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Running head: LITERATURE REVIEW: THE HALO EFFECT1Literature Review: The Halo EffectAutumn Stern08/11/2019Liberty UniversityBUSI 600-D09Professor Bartholomew
LITERATURE REVIEW: THE HALO EFFECT2AbstractThe purpose of this Literature Review is to research the Halo Effect. The Halo Effect is defined and formed cognitively. It was found that the Halo Effect is present in many different lines of business. It has impactful positive or negative effects; these outcomes are mutually exclusive. Failures, product recalls, and poor customer service cause negative Halo Effects while positive consumer interactions and purchasing experience do the opposite. Halo Effects directly influencean observer's decision making and final choice based on what they already think they know, haveexperienced previously, or are currently observing about a person, act, event, product, or object. Key words: Halo Effect, positive, negative, observer, customer
LITERATURE REVIEW: THE HALO EFFECT3IntroductionThe Halo Effect is a phenomenon that is present in a variety of different areas in and out-side the business world. This includes, but is not limited to, corporate social responsibility, mar-keting, consumer interactions, social media influence, health and nutrition, as well as social in-teractions. The Halo Effect is also present in every line of business, not just a sales heavy envi-ronment or in customer interactions. Some examples of an area in which the Halo Effect is prevalent, but is not at the forefront, is in both hospitality and health or nutritional environments.The definition of the Halo Effect is a “cognitive bias that influences the observer’s im-pression of the person, object, event, or act he or she is observing” (Schindler, 2019, p. 163). It can be inferred from the definition that the Halo Effect is in fact present in multiple areas of life. It is also likely that individuals across the globe experience the Halo Effect or are affected by it on somewhat of a regular basis.The Halo Effect from PsychologyPsychology plays a large role in the Halo Effect, its presence, why it happens, and an in-dividual’s responses to it. While it appears as though the Halo Effect would affect consumers negatively and impact decision making in a negative way, it can actually be found that when there is positive information released to observers, the Halo Effect is likely to be stronger (Gräf, & Unkelbach, 2016). This means that if there were the same amount of negative and positive feedback, observers are most likely to fall to the Halo Effect with a positive impression rather than negative of the person, event, act, or object in question. It seems as though observers want to believe the positive impression over a negative impression, when in reality, observers should show caution when negative feedback is presented.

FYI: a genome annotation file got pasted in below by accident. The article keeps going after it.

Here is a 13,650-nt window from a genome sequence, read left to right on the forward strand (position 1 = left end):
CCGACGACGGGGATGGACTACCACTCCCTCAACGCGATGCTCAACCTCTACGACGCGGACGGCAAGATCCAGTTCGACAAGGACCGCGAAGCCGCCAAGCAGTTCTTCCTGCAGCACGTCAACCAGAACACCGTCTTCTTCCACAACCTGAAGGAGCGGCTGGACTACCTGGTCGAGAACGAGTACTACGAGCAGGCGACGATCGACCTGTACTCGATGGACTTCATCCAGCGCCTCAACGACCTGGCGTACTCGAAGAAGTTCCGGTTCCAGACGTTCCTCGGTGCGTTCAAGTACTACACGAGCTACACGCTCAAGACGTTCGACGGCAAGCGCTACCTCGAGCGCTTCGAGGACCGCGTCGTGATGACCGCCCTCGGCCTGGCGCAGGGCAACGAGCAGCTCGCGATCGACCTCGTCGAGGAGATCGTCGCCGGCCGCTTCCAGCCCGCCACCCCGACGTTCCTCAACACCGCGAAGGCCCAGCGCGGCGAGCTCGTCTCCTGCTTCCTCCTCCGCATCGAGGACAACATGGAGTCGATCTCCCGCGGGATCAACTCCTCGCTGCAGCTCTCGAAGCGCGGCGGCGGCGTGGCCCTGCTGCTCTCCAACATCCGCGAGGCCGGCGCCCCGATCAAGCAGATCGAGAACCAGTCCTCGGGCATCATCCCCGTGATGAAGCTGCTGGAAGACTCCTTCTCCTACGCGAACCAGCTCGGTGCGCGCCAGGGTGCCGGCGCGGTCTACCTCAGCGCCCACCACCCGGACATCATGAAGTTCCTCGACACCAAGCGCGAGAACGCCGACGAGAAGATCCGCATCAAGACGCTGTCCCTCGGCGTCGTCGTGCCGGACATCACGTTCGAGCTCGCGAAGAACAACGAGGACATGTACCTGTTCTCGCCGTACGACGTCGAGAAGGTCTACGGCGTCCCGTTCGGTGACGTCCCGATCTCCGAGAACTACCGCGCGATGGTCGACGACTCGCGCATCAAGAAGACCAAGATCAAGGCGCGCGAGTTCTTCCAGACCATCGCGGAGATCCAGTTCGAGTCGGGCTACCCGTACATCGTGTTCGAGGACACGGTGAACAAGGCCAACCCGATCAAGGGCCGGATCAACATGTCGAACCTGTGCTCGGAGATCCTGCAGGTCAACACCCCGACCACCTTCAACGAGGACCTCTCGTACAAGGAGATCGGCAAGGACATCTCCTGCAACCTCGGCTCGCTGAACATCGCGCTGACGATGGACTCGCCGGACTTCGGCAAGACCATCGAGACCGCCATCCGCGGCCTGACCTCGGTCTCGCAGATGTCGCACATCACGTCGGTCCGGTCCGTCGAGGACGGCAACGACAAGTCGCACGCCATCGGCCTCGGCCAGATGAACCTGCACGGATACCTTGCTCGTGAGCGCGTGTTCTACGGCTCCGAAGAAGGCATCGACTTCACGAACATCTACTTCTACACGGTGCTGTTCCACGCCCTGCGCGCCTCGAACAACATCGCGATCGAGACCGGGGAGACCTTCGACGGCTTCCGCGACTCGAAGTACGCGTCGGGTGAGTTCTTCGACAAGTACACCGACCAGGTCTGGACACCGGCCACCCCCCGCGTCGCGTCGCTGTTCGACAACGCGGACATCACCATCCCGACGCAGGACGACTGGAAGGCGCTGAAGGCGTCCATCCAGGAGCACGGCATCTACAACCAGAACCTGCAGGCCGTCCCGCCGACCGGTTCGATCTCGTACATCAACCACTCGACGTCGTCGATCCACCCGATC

LITERATURE REVIEW: THE HALO EFFECT4There are a couple of other effects present alongside the Halo Effect; these are observer drift and fatigue. These three principals are not mutually exclusive; one, two, or all three of them can occur together, separately, or in different conglomerates. The observer drift principal appears